PCC backs HGV operation on the M4 to tackle poor driving
Police and Crime Commissioner, Philip Wilkinson has backed Wiltshire Police's Roads Policing Unit who identified 87 offences on the M4 in just four days, thanks to the use of an unmarked HGV this week.
The HGV, which was loaned to Wiltshire Police by National Highways, gives officers the ability to monitor drivers from an elevated position as they travel along the M4. It also allows for video evidence to be collected of drivers failing to abide by the law.
Conventional Police vehicles are then called in to stop vehicles found committing offences.
Over the course of just four days on the M4 this week, officers identified 87 offences, including 46 drivers not wearing seat belts, 23 drivers using mobile phones while driving, four people exceeding the speed limit.
There were also four overloaded vehicles, one red light jumper, one vehicle with a severely cracked windscreen and one person arrested for drug driving.
One of the most shocking cases was one HGV driver watching television whilst driving.
Sgt Will Ayres said: “It’s amazing what you see on our roads when you are in an elevated position – this week, we identified 87 offences on our roads and the drivers stopped will be reported to court.
“It’s really quite shocking that somebody would consider it acceptable to watch television whilst driving. The road requires your full attention at all times. If you are watching your favourite programme, no matter how good you are at multitasking, you are failing to concentrate on the road and you are significantly more likely to be involved in a collision. It’s extremely selfish and shows no respect for other road users.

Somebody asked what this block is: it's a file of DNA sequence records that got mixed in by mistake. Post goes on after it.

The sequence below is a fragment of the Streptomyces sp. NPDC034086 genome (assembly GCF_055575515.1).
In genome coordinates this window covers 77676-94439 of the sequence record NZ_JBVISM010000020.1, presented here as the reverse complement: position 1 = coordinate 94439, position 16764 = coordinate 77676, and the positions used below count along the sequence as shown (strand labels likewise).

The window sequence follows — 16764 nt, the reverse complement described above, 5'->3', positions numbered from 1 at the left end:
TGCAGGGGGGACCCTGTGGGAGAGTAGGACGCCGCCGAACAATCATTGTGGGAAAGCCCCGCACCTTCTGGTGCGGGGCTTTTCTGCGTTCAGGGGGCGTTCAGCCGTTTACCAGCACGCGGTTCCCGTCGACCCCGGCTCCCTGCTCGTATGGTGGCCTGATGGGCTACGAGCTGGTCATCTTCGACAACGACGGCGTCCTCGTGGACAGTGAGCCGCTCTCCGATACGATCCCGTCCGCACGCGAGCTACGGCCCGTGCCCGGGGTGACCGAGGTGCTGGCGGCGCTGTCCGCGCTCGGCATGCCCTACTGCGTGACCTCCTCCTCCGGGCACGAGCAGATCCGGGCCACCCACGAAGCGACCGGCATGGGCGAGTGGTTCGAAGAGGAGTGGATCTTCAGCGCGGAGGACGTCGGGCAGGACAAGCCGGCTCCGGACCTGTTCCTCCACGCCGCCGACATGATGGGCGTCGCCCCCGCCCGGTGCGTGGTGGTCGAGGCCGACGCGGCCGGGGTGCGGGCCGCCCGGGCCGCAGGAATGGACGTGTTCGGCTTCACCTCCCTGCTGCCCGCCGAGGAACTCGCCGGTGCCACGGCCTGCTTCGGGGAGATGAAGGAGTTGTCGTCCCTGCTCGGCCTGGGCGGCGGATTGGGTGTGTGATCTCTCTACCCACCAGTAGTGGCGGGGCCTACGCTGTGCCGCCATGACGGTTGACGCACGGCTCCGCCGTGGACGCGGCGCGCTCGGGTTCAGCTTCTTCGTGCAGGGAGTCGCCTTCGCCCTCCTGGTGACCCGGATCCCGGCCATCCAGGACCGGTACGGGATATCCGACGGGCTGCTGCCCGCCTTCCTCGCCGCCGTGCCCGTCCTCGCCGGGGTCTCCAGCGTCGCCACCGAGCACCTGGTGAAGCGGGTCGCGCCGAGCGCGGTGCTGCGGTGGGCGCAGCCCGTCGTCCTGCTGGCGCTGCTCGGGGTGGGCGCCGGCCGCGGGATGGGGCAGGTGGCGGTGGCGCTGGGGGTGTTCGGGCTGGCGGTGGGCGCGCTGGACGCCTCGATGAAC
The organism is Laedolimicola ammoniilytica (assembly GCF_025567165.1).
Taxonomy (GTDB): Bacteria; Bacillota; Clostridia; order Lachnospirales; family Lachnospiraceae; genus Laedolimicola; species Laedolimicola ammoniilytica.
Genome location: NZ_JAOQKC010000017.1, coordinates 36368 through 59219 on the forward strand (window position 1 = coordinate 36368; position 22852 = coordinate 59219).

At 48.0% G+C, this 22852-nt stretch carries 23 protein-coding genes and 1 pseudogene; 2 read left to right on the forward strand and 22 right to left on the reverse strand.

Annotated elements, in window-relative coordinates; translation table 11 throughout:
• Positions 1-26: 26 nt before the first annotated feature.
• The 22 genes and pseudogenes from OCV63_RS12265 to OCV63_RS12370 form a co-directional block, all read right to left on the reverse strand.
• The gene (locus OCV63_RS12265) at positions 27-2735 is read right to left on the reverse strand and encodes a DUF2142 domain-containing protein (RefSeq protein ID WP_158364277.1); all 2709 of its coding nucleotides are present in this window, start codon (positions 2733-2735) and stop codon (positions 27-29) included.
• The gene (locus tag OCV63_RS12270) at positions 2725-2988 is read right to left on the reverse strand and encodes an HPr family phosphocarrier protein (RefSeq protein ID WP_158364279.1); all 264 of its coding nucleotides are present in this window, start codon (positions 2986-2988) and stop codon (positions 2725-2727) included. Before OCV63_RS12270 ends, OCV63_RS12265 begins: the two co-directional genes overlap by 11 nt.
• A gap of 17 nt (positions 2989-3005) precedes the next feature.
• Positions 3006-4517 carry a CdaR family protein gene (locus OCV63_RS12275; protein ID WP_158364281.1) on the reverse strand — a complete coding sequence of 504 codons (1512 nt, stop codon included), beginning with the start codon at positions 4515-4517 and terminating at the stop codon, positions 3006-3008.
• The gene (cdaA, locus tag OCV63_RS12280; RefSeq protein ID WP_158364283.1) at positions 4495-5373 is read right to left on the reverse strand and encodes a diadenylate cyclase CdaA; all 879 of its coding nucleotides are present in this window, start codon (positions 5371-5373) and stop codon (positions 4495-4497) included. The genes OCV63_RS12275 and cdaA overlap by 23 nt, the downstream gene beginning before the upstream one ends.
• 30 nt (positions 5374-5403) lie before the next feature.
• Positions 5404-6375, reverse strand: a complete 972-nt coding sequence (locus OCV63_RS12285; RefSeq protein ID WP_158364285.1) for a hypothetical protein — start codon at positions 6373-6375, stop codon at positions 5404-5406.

“We are grateful to National Highways for the loan of the HGV – we are fully committed to keeping our road network as safe as possible and this resource significantly helped us target irresponsible drivers in our county.
“It is always disappointing to see drivers failing to comply with basic road safety – wearing a seat belt has been a legal requirement for many, many years yet we continue to see drivers failing this basic requirement.”
Beverley Hannah, National Highways’ South West Safety Co-ordinator, said: “The vast majority of drivers who use our roads every day behave responsibly behind the wheel, but there are some who are putting themselves and others at risk by simply ignoring the law.
“We work with our police partners across the country to tackle inappropriate driving such as using mobile phones, or not wearing seatbelts, and the HGV cabs employed as part of Operation Tramline are an important part of our commitment to tackling unsafe driving and those who take unnecessary risks with their own safety and that of others on the road.
“We want to make all of our roads safer by raising awareness and we hope this operation encourages motorists to consider their driving behaviour.”